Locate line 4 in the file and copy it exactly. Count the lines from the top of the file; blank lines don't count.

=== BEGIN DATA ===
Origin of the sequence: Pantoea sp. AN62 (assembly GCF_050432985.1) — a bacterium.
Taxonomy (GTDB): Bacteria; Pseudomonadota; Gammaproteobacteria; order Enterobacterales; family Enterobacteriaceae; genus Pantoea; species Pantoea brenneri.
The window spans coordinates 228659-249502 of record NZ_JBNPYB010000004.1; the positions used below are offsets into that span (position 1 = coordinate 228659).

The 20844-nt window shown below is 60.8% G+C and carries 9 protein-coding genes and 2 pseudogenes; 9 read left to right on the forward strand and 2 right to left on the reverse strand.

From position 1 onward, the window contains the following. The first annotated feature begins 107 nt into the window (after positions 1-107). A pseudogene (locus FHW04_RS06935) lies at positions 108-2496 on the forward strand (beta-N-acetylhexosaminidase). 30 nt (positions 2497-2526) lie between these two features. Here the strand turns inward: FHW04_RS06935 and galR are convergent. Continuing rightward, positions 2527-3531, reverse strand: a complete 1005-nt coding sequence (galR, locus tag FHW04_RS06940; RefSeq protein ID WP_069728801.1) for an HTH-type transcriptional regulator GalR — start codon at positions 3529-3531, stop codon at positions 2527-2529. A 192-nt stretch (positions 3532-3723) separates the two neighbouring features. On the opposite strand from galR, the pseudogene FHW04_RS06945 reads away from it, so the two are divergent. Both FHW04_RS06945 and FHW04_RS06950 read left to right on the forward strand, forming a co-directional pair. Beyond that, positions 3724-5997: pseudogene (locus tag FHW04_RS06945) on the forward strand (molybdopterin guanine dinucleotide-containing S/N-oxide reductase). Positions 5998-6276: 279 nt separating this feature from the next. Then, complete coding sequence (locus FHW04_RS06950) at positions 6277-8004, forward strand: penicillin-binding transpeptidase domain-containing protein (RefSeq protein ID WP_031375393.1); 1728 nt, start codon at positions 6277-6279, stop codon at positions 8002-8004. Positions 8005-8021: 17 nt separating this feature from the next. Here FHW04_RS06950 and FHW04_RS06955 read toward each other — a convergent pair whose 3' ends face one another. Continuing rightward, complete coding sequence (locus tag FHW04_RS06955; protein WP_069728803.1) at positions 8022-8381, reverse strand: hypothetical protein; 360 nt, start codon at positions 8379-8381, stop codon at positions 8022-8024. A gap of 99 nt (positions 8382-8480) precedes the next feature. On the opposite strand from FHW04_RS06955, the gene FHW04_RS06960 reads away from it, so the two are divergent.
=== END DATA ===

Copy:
The 20844-nt window shown below is 60.8% G+C and carries 9 protein-coding genes and 2 pseudogenes; 9 read left to right on the forward strand and 2 right to left on the reverse strand.